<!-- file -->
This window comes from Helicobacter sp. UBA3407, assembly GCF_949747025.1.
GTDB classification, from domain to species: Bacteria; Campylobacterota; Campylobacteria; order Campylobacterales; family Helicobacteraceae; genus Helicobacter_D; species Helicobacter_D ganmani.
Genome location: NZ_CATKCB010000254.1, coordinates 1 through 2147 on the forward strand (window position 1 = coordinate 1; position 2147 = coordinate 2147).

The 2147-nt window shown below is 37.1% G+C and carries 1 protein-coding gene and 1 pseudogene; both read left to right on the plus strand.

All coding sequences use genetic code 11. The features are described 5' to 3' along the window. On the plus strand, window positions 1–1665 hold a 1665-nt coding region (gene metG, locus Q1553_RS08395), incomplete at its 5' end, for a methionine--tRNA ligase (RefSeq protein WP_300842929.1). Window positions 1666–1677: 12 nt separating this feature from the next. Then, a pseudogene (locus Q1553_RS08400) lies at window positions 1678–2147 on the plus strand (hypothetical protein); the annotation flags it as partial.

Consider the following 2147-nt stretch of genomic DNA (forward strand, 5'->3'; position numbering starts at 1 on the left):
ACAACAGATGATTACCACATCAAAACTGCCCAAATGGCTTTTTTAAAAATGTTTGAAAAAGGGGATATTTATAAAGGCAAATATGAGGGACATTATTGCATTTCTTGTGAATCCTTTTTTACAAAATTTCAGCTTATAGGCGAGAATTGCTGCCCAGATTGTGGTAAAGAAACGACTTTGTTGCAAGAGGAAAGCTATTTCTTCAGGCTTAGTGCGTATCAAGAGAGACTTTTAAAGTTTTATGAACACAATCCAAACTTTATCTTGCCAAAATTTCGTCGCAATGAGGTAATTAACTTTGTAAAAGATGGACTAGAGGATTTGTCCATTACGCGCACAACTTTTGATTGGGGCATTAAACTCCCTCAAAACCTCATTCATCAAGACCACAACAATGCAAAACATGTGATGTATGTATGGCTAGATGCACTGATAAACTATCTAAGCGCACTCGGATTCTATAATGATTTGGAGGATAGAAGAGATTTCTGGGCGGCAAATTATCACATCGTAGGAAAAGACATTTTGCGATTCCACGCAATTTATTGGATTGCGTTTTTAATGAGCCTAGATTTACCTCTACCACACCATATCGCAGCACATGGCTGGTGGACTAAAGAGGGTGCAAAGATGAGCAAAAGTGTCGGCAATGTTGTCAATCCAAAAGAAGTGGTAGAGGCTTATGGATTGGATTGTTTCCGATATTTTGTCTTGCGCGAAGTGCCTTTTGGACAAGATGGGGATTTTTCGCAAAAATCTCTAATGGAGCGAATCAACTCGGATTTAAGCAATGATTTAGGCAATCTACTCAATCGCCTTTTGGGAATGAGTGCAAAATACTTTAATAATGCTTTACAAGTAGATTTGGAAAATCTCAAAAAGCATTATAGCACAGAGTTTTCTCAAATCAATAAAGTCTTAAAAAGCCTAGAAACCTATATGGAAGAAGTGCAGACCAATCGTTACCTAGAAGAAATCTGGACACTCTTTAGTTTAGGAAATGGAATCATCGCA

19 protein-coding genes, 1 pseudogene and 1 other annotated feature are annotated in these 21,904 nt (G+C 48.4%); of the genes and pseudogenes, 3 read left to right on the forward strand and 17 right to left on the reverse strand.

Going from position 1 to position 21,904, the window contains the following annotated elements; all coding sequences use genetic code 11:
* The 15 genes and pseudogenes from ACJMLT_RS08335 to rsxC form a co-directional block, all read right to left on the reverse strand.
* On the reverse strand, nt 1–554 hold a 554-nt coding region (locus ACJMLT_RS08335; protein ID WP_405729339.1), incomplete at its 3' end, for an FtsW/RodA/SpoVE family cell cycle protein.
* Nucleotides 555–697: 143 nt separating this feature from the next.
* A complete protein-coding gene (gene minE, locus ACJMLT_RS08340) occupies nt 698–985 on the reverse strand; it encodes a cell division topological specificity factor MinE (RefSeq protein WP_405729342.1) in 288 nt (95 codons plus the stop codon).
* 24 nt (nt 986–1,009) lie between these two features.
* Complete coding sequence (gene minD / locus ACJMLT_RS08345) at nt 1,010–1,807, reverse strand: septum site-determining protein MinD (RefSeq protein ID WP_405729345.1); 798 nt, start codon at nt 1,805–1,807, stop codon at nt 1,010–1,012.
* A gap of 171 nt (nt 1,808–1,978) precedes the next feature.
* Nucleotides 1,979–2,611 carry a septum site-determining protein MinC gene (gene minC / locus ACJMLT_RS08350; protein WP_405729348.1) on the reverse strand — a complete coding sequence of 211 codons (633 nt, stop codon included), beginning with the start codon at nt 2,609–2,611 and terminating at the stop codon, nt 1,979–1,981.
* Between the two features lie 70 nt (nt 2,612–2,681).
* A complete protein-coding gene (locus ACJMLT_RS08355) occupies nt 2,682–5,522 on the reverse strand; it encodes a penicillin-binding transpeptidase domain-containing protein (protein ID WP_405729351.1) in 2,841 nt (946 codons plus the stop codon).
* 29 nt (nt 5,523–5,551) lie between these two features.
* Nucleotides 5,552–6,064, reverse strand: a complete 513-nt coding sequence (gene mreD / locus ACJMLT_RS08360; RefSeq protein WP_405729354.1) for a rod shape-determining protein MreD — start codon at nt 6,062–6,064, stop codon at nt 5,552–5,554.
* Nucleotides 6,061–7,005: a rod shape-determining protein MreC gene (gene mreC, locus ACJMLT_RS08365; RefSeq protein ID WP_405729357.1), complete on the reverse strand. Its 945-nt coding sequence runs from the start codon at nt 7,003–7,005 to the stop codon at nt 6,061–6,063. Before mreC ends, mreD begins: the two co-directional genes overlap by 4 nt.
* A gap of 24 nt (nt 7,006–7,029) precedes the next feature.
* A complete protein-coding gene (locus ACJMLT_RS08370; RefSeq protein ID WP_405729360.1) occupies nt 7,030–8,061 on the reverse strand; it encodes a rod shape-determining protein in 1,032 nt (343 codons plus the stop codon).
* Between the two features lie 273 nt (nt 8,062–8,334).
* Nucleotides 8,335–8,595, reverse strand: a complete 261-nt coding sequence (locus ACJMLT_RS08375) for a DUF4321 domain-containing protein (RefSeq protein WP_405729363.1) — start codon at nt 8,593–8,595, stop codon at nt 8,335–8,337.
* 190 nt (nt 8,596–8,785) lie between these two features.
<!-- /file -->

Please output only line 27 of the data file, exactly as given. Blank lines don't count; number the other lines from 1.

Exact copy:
* 190 nt (nt 8,596–8,785) lie between these two features.